The idea terrified her. She was nothing but a clueless teenager in his eyes when they first met, but hell, his dark brown, wavy hair, cobalt blue eyes, and smoking-hot body did something to her sixteen-year-old heart. That hadn’t changed. In fact, when those amazing eyes smiled at her, warmth pulsed from the tip of her head to her toes—and everywhere in between. But nothing could ever become of those feelings. It was long past time for her to yank the adhesive bandage off a festering wound. It didn’t matter she wanted him in her life as much as she needed air.
Elías Mendoza would never leave Jared alone.
She could still see Jared beaten, his arm hanging to his side all those years ago. The scene never went away, nor did Jared’s words asking her to go into protective custody.
If only I had listened to him.
Mendoza hadn’t stopped there. He waited for Jared to come after him, his sick plan in place. Jennie tried to shake the horrific image of three years ago, but the memories haunted her even during her waking hours—never allowing her any peace.
Jared handcuffed to a chair in one of Mendoza’s hellholes, his body covered in blackish-blue bruises and his chest carved up like a turkey, bleeding to death. He’d gone after Mendoza so she would be free of the sick bastard’s obsession.
The madness stops today. She would pay her debt and take the bastard on. If he wants her so bad, he can have her, but he will never hurt anyone she cares about again.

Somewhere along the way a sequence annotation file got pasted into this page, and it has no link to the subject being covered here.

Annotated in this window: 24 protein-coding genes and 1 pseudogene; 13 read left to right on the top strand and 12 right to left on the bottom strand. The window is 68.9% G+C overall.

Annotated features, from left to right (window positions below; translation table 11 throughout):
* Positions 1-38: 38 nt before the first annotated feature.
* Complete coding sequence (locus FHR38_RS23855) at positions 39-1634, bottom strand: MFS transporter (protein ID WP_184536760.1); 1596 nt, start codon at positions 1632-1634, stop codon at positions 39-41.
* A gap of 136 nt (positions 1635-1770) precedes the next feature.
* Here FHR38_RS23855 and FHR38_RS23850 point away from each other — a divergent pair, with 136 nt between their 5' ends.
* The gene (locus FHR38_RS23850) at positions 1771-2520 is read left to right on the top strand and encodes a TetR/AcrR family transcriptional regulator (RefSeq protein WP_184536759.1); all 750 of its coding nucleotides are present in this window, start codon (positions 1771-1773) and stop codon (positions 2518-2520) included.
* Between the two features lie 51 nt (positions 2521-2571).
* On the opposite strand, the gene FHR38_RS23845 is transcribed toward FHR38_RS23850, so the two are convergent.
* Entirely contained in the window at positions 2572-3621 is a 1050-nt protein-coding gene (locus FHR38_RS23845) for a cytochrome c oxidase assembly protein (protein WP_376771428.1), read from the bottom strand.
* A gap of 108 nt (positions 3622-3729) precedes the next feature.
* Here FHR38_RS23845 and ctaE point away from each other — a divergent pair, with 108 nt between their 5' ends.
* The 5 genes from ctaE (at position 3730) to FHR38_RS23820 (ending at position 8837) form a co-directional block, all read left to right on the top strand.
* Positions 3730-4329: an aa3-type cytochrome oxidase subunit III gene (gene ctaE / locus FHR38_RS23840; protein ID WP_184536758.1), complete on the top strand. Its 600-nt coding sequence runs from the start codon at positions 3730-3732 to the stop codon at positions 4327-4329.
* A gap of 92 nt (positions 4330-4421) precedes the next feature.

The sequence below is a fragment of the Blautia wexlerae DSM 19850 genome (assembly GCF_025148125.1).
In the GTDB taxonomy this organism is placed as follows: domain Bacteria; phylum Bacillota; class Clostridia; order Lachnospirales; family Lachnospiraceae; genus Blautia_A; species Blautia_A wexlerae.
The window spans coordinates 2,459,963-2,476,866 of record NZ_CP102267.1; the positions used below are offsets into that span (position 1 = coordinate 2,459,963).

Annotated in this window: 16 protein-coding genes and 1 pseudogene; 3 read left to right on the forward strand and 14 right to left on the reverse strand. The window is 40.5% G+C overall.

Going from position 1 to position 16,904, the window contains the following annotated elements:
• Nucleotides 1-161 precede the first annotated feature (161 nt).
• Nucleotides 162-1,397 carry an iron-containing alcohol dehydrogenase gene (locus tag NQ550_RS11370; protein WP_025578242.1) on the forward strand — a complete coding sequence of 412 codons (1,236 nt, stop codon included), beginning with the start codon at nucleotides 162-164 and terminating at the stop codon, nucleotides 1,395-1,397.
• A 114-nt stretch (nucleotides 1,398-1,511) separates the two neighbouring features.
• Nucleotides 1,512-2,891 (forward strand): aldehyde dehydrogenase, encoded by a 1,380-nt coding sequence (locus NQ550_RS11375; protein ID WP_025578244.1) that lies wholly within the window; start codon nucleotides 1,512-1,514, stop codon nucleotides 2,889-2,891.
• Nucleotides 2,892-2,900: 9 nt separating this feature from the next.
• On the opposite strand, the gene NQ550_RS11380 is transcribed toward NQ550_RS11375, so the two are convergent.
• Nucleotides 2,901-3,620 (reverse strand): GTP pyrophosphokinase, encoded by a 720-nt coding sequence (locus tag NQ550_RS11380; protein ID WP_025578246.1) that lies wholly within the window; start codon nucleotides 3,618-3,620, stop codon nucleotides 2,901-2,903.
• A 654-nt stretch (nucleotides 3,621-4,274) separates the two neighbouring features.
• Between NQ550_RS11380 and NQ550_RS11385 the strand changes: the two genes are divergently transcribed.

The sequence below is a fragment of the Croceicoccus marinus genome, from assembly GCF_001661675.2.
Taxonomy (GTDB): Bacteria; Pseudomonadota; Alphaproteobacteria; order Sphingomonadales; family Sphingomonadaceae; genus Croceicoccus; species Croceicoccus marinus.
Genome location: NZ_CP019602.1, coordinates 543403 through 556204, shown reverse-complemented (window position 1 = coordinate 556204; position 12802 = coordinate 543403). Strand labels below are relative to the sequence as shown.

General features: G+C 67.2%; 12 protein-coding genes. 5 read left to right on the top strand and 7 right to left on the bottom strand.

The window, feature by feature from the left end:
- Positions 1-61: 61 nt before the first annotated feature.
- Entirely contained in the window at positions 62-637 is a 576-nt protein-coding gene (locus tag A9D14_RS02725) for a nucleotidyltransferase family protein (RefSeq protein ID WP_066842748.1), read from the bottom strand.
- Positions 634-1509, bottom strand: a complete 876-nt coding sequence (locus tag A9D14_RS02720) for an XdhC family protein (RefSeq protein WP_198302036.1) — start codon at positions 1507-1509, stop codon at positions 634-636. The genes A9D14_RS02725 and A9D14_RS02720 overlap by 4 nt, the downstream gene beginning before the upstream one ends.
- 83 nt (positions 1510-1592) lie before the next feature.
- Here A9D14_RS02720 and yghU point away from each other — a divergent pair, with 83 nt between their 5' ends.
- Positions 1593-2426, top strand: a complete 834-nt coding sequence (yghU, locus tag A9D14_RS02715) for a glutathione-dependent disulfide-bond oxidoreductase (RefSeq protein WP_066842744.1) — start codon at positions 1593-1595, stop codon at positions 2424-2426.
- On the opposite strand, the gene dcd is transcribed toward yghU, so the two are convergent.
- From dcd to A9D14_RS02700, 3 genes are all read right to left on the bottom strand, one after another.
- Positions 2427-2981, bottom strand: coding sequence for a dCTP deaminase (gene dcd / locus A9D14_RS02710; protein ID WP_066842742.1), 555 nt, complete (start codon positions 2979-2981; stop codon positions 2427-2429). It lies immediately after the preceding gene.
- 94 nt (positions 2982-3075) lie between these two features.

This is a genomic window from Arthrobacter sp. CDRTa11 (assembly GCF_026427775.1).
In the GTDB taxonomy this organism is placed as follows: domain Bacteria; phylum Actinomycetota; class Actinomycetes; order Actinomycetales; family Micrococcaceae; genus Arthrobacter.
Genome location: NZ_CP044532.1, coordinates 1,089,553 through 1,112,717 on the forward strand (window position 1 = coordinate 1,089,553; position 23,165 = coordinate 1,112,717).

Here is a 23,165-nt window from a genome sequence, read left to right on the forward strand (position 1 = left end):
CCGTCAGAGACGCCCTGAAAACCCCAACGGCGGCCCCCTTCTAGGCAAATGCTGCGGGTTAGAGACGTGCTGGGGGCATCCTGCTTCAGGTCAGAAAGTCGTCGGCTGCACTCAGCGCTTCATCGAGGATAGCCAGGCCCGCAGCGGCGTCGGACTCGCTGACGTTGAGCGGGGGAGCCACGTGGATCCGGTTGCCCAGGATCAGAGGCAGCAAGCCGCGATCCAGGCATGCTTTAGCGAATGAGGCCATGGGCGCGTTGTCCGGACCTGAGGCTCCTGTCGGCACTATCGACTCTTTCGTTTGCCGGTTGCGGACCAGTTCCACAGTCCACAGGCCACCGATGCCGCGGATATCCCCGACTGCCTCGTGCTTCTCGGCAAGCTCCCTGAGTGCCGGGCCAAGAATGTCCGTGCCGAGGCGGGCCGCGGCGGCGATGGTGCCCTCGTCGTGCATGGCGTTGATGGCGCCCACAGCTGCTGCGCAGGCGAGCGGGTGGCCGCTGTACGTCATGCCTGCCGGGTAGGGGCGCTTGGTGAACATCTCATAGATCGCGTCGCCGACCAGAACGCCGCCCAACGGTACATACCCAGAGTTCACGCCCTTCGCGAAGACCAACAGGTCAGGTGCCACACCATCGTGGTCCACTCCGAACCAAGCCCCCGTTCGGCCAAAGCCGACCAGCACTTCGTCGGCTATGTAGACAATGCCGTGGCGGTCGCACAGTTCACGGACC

As soon as the light changed, Jennie drove across the intersection and eased into the parking lot. She zoomed in on the entrance as her heart pounded in her head. You can do this, you have to do this. Sucking in a deep breath, she left the sanctuary of her car.
She stepped inside the entrance and glanced around the glass-enclosed lobby. Everything was exactly as it had been eight years ago: the same blaring florescent lights, the same sterile industrial furnishing, and the same hard plastic chair she sat in waiting to be questioned.
“How can I help you, miss?” a male uniformed officer asked from behind the counter.
Clenching her fists, she stiffened her back and approached him. “Yes, I would like to see Detective McNeil, please.”
Damn…Of course…walk out the door. Now!
“Miss, I don’t have all day.”
“Ja . . . Jared McNeil,” she stuttered.
“Do you have an appointment with the lieutenant?”
“I didn’t know I would need one.”
“Miss, he’s a busy man. Usually people don’t just walk in off the street to gab with him.”
“Of course not.” Her heart sank into the pit of her stomach. Clutching the strap of her handbag, her gaze darted around the room as she tried to come up with a plan B.